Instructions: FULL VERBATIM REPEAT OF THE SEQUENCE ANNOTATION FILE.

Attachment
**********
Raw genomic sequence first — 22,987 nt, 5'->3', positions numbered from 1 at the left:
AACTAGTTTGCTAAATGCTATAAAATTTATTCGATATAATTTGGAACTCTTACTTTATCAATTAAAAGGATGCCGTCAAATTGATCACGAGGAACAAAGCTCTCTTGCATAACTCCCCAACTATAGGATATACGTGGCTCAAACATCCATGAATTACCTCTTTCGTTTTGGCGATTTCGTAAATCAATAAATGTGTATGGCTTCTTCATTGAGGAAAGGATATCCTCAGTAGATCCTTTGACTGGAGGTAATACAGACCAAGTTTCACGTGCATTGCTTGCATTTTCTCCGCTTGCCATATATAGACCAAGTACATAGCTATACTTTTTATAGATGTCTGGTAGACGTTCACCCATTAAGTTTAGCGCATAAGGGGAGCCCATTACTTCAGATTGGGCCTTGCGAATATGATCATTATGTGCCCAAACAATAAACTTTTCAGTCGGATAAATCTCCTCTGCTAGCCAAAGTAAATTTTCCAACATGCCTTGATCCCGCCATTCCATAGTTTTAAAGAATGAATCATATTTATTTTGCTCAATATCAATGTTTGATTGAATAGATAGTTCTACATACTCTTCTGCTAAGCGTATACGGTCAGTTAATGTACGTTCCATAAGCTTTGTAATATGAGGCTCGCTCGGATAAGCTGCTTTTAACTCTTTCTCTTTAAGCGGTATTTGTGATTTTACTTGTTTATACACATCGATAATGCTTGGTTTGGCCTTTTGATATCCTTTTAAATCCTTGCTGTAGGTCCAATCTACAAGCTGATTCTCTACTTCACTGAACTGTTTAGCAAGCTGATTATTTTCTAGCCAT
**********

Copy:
Raw genomic sequence first — 22,987 nt, 5'->3', positions numbered from 1 at the left:
AACTAGTTTGCTAAATGCTATAAAATTTATTCGATATAATTTGGAACTCTTACTTTATCAATTAAAAGGATGCCGTCAAATTGATCACGAGGAACAAAGCTCTCTTGCATAACTCCCCAACTATAGGATATACGTGGCTCAAACATCCATGAATTACCTCTTTCGTTTTGGCGATTTCGTAAATCAATAAATGTGTATGGCTTCTTCATTGAGGAAAGGATATCCTCAGTAGATCCTTTGACTGGAGGTAATACAGACCAAGTTTCACGTGCATTGCTTGCATTTTCTCCGCTTGCCATATATAGACCAAGTACATAGCTATACTTTTTATAGATGTCTGGTAGACGTTCACCCATTAAGTTTAGCGCATAAGGGGAGCCCATTACTTCAGATTGGGCCTTGCGAATATGATCATTATGTGCCCAAACAATAAACTTTTCAGTCGGATAAATCTCCTCTGCTAGCCAAAGTAAATTTTCCAACATGCCTTGATCCCGCCATTCCATAGTTTTAAAGAATGAATCATATTTATTTTGCTCAATATCAATGTTTGATTGAATAGATAGTTCTACATACTCTTCTGCTAAGCGTATACGGTCAGTTAATGTACGTTCCATAAGCTTTGTAATATGAGGCTCGCTCGGATAAGCTGCTTTTAACTCTTTCTCTTTAAGCGGTATTTGTGATTTTACTTGTTTATACACATCGATAATGCTTGGTTTGGCCTTTTGATATCCTTTTAAATCCTTGCTGTAGGTCCAATCTACAAGCTGATTCTCTACTTCACTGAACTGTTTAGCAAGCTGATTATTTTCTAGCCAT